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The politics of anticommunism in Massachusetts, 1930-1960

Judith Larrabee Holmes, University of Massachusetts Amherst


This dissertation tells the story of how anticommunism operated on the state and local level in Massachusetts from the depression through the 1950s. Using analytic tools from both political history and social history, it asks: what initiatives were driven by anticommunism, who were the people behind these initiatives, why did they want to suppress political dissent, and where did their ideas originate. The findings show that anticommunism on the state and local level was far more complex than has been appreciated. In Massachusetts, political ideas travel through a prism of class and ethnicity before taking shape as political actions. Neither the pluralist analysis of McCarthyism as a mass based movement from below, nor the revisionist analysis of McCarthyism as an elite rivalry over political power adequately explain what happened in Massachusetts. A more accurate picture reveals pockets of anticommunist activity throughout the state. These pockets were peopled with conservative Yankees, professional anticommunists, Catholic legislators and opportunist labor leaders. However, the ideas driving each group were quite different. What this study shows is the usefulness of anticommunism in helping Americans find common political ground across class and ethnic differences. For most people it was a lot easier to agree on what was un-American than it was to agree on what was American. Massachusetts anticommunists maintained an unbroken thread of activity throughout the period of this study, 1930 to 1960. Evidence of anticommunism and antiradicalism during the Second World War--expressed as opposition to conscientious objectors and support for the Christian Front--links the "little Red Scare" of the depression to postwar McCarthyism. The same groups of people supported anticommunist initiatives during the cold war as had during the depression and war years. The Catholic Church continued to be the single most influential source of anticommunism. Union leaders used anticommunist Catholic labor doctrine to oust rivals from power within the electrical workers union. A legislative commission dominated by socially conservative Irish Democrats investigated subversion among liberal Yankees. Cold war anticommunism on the state level was driven by ethnic conflict not party rivalry.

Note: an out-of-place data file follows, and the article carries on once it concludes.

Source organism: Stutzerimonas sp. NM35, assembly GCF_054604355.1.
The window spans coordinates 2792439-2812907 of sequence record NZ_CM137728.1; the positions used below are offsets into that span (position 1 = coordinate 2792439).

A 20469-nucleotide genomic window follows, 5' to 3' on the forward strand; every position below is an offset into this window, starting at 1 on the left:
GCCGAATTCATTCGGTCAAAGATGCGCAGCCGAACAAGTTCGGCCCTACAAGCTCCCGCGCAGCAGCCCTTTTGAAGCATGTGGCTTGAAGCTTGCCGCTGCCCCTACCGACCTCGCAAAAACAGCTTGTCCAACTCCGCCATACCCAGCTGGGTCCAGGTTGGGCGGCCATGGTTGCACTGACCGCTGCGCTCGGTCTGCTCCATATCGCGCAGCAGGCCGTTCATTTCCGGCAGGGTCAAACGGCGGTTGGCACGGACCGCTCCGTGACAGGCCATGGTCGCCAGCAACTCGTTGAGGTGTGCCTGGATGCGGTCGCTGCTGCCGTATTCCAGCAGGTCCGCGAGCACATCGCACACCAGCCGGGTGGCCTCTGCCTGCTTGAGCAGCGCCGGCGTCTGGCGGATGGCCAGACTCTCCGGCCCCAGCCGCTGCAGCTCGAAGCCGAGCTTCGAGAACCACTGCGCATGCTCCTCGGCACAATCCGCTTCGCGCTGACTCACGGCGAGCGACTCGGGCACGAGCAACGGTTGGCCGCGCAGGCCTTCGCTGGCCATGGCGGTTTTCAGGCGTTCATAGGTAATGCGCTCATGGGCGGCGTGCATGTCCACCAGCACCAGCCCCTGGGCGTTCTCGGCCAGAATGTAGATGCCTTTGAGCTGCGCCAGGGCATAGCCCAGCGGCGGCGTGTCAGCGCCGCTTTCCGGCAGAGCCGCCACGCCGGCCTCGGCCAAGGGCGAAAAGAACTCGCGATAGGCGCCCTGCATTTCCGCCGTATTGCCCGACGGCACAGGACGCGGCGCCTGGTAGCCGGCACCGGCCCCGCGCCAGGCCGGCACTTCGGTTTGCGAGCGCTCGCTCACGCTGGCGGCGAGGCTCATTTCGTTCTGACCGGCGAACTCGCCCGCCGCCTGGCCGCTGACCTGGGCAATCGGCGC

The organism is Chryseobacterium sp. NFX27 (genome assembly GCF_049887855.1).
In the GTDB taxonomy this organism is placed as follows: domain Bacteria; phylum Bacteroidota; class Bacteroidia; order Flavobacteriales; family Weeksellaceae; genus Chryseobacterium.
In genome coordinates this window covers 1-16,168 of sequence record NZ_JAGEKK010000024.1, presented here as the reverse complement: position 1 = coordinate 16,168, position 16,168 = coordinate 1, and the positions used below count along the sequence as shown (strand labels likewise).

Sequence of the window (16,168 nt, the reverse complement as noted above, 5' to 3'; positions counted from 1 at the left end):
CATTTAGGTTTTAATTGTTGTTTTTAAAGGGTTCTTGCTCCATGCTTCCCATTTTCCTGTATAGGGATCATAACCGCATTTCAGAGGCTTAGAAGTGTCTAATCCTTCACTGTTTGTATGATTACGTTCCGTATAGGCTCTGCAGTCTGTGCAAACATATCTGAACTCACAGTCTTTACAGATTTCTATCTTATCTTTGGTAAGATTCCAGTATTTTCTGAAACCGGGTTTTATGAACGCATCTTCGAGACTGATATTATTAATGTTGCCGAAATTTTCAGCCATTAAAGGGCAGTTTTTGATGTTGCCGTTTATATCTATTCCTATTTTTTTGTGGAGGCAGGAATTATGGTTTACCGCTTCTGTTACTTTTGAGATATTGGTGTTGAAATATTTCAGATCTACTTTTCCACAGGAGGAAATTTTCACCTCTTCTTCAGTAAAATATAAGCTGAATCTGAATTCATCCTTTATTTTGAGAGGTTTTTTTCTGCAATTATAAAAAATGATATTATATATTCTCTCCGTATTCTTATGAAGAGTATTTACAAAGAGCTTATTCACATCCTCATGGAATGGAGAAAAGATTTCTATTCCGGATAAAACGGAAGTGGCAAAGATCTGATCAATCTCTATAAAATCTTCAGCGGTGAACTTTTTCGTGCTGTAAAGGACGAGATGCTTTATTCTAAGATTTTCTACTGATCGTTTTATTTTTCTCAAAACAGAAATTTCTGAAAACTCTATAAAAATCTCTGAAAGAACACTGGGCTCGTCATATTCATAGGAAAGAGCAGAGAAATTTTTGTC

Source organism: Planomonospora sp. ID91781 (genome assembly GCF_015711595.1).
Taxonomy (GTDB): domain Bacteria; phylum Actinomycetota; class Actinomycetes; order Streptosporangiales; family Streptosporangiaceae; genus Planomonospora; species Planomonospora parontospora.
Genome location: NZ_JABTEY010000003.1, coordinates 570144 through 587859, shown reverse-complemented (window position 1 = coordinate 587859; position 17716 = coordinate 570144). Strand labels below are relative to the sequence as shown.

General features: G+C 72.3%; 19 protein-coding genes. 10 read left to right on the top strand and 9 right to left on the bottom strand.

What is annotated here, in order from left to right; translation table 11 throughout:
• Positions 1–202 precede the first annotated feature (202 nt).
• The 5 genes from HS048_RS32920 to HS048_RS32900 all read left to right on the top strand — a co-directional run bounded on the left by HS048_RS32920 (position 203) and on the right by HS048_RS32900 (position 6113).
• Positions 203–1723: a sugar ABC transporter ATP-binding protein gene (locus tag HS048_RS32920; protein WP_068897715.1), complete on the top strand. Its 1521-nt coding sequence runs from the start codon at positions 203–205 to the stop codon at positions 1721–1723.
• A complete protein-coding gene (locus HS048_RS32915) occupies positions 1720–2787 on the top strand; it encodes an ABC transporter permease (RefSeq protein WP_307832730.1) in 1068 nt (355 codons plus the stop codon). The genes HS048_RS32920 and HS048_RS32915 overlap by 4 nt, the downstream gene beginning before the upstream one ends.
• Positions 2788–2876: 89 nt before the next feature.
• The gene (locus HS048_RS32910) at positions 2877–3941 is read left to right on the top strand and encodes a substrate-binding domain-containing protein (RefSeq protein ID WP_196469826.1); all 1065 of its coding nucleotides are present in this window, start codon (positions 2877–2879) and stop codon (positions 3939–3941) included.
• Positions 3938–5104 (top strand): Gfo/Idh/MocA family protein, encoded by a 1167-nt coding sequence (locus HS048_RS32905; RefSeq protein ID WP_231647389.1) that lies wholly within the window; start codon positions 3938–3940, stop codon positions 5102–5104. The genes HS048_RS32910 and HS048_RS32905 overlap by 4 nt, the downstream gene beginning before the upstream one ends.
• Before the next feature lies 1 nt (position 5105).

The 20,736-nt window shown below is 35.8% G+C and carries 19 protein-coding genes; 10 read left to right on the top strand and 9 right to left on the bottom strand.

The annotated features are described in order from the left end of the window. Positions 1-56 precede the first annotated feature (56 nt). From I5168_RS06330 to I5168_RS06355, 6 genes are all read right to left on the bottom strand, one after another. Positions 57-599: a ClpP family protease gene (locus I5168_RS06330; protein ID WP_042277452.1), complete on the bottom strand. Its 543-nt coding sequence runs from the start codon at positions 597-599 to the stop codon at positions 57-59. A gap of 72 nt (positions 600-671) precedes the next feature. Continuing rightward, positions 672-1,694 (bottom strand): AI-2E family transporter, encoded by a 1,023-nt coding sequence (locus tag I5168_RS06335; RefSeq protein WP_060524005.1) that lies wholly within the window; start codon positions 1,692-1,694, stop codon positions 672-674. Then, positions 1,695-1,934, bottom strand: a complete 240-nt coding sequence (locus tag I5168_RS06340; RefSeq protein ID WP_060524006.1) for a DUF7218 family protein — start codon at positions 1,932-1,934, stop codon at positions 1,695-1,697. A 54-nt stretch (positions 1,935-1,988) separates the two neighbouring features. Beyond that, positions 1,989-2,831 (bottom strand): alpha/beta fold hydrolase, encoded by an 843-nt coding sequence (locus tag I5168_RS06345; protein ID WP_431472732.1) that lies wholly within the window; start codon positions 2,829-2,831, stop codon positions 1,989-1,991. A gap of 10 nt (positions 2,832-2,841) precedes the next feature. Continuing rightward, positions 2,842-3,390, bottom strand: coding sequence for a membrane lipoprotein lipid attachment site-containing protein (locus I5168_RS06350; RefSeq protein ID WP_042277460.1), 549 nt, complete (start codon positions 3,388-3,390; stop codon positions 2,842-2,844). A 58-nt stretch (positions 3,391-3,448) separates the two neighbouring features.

Subject Area

American history|Political science

Recommended Citation

Holmes, Judith Larrabee, "The politics of anticommunism in Massachusetts, 1930-1960" (1996). Doctoral Dissertations Available from Proquest. AAI9638970.